Stukus, in 1967, is a freak. He is an old-time athlete who can talk. Not for him the Joe Louis bit, the museum piece who is shipped from athletic banquet to athletic banquet to mumble his few humble words of thanks. Not for him the new assembly line of college-cut athletes from U.S. campuses, with their sincere ties and degrees in market research and media communications and their pat little speeches in impeccable diction that
lead to careers selling stocks and radio advertising. Stukus can do it all: he can talk and he can tell you how' it was.
He has that rawboned look — now well fleshed out in affluence — that spells gridiron. Knute Rockne-style. He has that grating voice, constantly in need of a valve grind. He has those electric, deepset eyes, those Diefen-
baker eyes that blaze conviction in evangelistic manner. Most of all he has this hot-gospeling style, this Billy Graham conviction that the Second Coming is coming and you had all better get those tickets now or you’ll miss the big show. There’s more than a bit of Elmer Gantry in Stuke.
He’s a great lapel-clutcher, an armgrabber. a master of the lean-yourway - and - give - ’em - the - confidential - stage - whisper. Like Billy Graham, he has this absolute conviction, this scary sincerity. It sounds
like malarkcy. it undoubtedly is hokum, but he is so intense — how can you be sure, he just might be telling the truth. This is what Stuke has going for him in Vancouver now, in his new' role as general manager of the Vancouver hockey club that “sure as anything” will be getting an NHL franchise in just a few years.
“Hockey's not a bad game,” Stukus
concedes with cunning understatement. “I last played it when I was 14. I got 12 penalties and they threw me out of the game. It made me a little mad. They give you a stick and they don't let you use it.”
Stukus. shrewder than he makes out, knows he is in a town that is dying to go big league, that is full of former Prairie people and that, surprisingly, has a sound hockey background.
They were packing 10,000 a game into an old wooden arena in Vancou-
ver before World War I. Vancouver Millionaires won the Stanley Cup in 1915, and made it to the finals five more times before 1926. the date when the NHL settled into its cosy little enclave in the east. The first artificialice arenas in North America were built in Vancouver and Victoria. Vancouver is the town that displayed the Patricks, L.ester and Frank, Cyclone Taylor. Frank Boucher and Jack Adams.
Vancouver’s recent problem has been that it has had to endure a minor-league hockey team —the Vancouver Canucks in the Western Hockey League—in a hush-league rink. The 35-year-old Vancouver Forum scats only 5,000 and has been a standard nightclub-comedians' joke for years.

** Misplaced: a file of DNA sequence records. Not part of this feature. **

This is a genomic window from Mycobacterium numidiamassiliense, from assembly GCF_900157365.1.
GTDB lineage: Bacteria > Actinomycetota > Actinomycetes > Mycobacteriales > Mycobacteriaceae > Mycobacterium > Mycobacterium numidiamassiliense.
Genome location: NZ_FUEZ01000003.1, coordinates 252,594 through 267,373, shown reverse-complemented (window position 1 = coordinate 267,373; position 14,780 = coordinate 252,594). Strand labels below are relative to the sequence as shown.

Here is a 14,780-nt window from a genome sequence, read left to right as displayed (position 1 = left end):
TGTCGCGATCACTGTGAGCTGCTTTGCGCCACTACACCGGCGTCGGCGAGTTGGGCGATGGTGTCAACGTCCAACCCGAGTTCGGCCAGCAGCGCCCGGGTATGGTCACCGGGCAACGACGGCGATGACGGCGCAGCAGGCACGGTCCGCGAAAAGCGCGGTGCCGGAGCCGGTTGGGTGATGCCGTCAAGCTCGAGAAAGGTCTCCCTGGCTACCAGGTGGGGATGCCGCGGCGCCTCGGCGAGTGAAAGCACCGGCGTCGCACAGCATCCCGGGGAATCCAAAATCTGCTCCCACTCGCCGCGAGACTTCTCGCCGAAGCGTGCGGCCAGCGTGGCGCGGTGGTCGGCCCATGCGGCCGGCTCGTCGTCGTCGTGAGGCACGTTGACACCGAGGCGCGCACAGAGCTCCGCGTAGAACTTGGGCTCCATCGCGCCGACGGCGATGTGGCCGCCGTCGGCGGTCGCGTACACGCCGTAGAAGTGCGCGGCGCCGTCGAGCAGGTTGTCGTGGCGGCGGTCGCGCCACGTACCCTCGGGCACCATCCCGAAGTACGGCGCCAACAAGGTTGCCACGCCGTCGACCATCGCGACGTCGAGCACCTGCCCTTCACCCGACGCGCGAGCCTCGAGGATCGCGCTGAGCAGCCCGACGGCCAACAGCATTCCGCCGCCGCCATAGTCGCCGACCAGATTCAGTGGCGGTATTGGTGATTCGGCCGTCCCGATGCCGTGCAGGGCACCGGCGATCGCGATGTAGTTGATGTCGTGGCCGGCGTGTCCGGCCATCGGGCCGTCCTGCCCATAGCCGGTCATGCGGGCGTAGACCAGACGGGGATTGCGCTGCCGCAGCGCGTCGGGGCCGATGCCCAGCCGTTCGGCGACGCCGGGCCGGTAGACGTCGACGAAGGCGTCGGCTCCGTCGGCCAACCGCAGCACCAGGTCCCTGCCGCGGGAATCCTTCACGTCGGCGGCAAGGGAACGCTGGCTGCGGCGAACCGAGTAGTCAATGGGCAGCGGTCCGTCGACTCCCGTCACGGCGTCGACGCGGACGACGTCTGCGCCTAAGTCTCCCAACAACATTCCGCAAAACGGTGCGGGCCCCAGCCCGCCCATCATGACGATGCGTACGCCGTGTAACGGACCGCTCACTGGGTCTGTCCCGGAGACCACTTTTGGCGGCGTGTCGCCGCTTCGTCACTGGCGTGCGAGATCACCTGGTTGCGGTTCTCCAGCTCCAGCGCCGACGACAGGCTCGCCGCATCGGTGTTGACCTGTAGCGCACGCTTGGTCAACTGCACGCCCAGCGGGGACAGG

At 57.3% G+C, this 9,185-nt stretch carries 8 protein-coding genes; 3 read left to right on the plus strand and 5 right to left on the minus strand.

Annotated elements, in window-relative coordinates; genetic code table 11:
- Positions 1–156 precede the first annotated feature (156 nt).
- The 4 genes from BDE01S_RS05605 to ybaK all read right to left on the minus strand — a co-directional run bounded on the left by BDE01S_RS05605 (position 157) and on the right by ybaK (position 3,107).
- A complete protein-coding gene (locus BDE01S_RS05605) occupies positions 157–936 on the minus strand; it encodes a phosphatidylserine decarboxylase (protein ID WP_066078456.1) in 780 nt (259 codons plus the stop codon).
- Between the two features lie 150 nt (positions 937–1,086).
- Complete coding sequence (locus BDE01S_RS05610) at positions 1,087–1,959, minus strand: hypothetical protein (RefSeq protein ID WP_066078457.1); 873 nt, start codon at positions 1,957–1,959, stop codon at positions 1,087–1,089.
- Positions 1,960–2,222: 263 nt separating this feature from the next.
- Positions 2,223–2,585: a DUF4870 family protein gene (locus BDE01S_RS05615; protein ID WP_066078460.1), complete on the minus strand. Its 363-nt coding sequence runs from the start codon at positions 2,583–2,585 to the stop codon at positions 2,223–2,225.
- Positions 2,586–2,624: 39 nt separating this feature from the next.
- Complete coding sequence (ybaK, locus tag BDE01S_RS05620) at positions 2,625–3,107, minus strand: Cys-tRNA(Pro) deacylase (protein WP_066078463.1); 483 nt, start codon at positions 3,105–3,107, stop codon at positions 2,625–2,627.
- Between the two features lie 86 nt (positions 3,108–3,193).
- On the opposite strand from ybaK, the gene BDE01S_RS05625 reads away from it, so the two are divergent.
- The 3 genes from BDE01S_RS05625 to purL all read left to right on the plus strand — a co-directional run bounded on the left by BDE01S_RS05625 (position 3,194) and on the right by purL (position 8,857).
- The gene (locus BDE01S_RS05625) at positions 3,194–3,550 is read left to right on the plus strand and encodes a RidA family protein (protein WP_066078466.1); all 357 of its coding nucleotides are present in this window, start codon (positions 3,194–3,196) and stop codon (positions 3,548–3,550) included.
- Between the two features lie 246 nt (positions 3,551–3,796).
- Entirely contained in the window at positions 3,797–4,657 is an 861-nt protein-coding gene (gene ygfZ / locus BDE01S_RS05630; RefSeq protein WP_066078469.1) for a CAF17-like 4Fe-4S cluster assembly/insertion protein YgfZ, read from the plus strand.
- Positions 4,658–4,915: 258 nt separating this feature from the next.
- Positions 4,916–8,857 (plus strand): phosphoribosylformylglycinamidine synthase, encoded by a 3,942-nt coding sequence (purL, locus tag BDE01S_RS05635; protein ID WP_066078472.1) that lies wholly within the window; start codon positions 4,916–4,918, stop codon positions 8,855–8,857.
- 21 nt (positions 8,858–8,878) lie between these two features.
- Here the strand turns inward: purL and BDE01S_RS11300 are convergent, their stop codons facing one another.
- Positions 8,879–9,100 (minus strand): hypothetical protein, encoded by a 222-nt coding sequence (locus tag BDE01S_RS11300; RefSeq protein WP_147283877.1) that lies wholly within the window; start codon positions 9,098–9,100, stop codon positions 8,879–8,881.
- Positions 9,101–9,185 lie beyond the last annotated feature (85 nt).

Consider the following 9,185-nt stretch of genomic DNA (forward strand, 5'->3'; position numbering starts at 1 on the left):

"The last time I took my wife there, she tore her nylons on a splintered bench and got mustard all over her coat." says Stukus. “We’ve never been back since." Neither has any Vancouver woman seeking the accoutrements of gracious living. Stukus knows the secret is to lure to the new arena, which will be finished at Christmas. the executives’ wives from the West Vancouver slopes across the water, the martini set that made football de rigueur in Vancouver in the Lions’ salad days. His first move was to order velvet ropes for the choice box seats.
With the new arena on the way, Vancouver felt assured it would be getting a franchise when the NHL finally expanded last year. Instead, in a move that threw the city into a trauma, NHL governors sold the franchises — for two million dollars apiece, thank you — to Philadelphia, Pittsburgh. St. Louis. Minneapolis-St. Paul. Los Angeles and San Francisco.
The announced excuse was that the six American cities provided a better TV market for the lucrative contracts the NHL anticipated. Vancouver's presentation was weak, but even Vancouver's soul brothers, the Toronto Maple Leafs and Montreal Canadiens, turned thumbs down. There is the suspicion that the two Canadian clubs did not wish to split three ways the advertising revenues from their sponsors. Maple Leafs President Stafford Smythe was at least honest: “We can’t get any more TV customers out there in Vancouver because we’ve got them all now with our Saturday-night telecasts.”
Jf there’s one man in Canada who can change all that, it's Stukus. Fourteen years ago Stukus came to Vancouver and warned everyone they had better get their season tickets for this continued on page 85
new fumbling, laughable football team because one day they would be hard to get. Today, despite the low fortunes of the BC Lions, it is almost impossible to get a choice seat in the stadium that attracts the biggest football crowds in the country. Who can really say that it won’t be the same for hockey in, say, five years when the Montreal Canadiens are playing the Vancouver Whatstheirnames for the Stanley Cup in the new 15.000seat arena, built with space available for four cocktail bars that will be needed when the great day arrives. No one can say.